Mosquito Season Is Here; County Urges Residents To “Fight the Bite” Together

Mosquito Season Is Here; County Urges  Residents To “Fight the Bite” Together

Mosquito Season Is Here; County Urges Residents To “Fight the Bite” Together Featured

By / Local News / Monday, 20 August 2018 19:18

Managing Editor

NEW HANOVER CTY – Mosquito season runs from May through November in New Hanover County. Due to the record setting rainfall in the area over the past couple of months, officials are reminding residents about the important role they play in controlling mosquitoes at home.

“Mosquitoes only need one tablespoon of water and a week to breed,” says Marie Hemmen, who specializes in mosquito control with New Hanover County Public Health. “They can carry diseases and be a nuisance, so it is important to have safe, effective, and continuous mosquito control and awareness in the community. Residents can do their part and help prevent mosquitoes by dumping outdoor containers every five days around their homes.”

Public Health’s Mosquito Control uses a variety of prevention and control methods to reduce mosquito populations in New Hanover County. By monitoring traps, bodies of water, and coastal areas throughout the county for mosquito production, Public Health analyzes mosquito counts, species, and other data to determine areas with increased mosquito populations and how to treat them most effectively.

New Hanover County Mosquito Control uses a variety of measures including spraying areas of the County to control the mosquito population.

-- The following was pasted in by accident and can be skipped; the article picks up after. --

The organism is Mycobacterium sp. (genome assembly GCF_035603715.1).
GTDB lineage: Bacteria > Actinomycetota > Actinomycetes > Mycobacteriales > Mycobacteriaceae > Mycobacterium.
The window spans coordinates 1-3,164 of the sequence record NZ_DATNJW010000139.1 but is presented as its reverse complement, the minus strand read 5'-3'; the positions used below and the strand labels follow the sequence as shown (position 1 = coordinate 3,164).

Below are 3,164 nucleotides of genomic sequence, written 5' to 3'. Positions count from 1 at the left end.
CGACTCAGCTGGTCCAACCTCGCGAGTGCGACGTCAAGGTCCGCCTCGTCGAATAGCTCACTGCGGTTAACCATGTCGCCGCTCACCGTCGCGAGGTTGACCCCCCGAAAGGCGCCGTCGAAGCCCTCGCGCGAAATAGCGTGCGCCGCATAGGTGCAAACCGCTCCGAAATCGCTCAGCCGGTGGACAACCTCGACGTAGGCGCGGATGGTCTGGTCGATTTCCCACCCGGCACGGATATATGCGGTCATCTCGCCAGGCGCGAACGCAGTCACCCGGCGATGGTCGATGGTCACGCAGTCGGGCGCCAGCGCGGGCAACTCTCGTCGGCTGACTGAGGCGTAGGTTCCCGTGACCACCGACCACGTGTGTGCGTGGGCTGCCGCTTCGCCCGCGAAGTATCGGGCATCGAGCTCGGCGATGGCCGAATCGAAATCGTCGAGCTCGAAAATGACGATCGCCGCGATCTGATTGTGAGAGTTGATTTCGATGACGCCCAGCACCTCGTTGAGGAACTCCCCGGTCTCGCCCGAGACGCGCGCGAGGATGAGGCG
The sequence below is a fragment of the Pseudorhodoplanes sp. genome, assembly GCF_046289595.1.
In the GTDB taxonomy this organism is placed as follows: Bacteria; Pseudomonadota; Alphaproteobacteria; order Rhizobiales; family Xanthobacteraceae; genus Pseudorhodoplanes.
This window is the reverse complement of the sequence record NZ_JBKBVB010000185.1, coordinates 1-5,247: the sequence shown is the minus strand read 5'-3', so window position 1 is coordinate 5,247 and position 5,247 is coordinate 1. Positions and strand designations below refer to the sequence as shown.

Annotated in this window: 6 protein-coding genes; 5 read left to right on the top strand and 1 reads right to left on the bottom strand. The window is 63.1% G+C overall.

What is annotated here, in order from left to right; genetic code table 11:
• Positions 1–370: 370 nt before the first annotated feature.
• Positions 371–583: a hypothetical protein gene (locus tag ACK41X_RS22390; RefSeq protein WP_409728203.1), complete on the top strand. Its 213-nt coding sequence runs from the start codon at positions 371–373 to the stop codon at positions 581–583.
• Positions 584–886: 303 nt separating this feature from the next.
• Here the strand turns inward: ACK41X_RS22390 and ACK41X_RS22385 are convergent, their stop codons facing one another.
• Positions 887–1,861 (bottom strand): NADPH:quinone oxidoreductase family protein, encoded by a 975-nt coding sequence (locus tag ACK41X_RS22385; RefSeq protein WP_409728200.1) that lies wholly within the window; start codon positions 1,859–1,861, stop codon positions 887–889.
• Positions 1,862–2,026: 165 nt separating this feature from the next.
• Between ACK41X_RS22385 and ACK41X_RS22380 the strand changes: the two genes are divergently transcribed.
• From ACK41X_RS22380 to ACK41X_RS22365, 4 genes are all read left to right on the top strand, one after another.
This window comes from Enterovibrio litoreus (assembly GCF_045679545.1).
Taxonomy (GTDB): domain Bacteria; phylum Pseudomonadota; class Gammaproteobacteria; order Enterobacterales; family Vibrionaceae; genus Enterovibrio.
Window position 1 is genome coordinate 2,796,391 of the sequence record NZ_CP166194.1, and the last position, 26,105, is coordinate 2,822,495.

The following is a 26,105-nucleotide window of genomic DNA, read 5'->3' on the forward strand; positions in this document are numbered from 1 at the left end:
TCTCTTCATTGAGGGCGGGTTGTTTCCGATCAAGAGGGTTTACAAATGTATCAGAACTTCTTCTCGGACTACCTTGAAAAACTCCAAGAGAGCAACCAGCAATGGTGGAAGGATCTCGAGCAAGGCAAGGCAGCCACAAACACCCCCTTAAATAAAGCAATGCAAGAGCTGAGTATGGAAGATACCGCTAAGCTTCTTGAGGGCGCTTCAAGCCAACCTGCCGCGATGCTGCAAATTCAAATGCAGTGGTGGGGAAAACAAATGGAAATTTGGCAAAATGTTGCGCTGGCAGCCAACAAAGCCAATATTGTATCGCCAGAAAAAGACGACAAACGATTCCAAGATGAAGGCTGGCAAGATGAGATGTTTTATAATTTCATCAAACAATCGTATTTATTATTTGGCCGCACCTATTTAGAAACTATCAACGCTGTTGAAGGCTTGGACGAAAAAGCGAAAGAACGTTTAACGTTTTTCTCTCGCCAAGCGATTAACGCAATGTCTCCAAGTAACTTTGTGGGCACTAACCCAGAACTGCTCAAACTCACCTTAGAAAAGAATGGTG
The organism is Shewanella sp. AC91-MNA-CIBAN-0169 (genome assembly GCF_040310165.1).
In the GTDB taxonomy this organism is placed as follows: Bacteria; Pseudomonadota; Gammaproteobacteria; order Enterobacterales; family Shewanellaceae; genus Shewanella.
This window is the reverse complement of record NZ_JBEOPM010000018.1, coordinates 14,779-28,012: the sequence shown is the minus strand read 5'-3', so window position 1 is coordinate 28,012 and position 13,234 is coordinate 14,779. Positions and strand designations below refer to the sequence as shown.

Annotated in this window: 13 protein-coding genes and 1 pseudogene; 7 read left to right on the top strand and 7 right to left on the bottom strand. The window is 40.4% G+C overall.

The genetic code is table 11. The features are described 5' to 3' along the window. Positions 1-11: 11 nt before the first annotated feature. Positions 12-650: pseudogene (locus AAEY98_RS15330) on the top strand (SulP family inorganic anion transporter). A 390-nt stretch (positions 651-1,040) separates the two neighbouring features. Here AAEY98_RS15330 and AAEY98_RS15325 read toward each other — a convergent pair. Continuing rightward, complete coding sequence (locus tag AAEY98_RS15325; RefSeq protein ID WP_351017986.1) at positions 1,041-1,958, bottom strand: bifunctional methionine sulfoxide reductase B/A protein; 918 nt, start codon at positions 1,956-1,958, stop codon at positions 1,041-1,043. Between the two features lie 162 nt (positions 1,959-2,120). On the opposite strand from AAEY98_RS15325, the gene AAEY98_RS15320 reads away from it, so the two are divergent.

On August 20th, the County sprayed for mosquitoes in Carolina Beach and has scheduled spraying for other areas of the county.

Residents can learn more about the work of Mosquito Control, find a weekly spray map and schedule, and sign up to receive alerts when mosquito spraying is planned in your area, on the county’s website at

Below are mosquito protections that all resident can take at home:
• Dump water from all containers and store them inside or under cover. For large containers or ponds that cannot be emptied, Public Health has free larvicide kits (ZKits) available at the Government Center (230 Government Center Drive, Suite 140) and the Public Health Department (2029 S. 17th Street) while supplies last.
• Tip and toss or clean out items like flower pot saucers, children’s toys, bird baths, boats, buckets, container lids, tarps, and tires. Even a small amount of water can breed hundreds of mosquitoes.
• Clear roof gutters of debris.
• Plug tree holes.
• Reduce time spent outdoors, particularly in early morning and evening hours when mosquitoes are most active.
• Use screened windows and doors and make sure screens fit tightly and are not torn.
• Wear light-colored long pants and long-sleeved shirts.
• Apply mosquito repellent containing active ingredients such as DEET, Oil of Lemon Eucalyptus, Picaridin, or IR3535 to exposed skin areas following the label directions.


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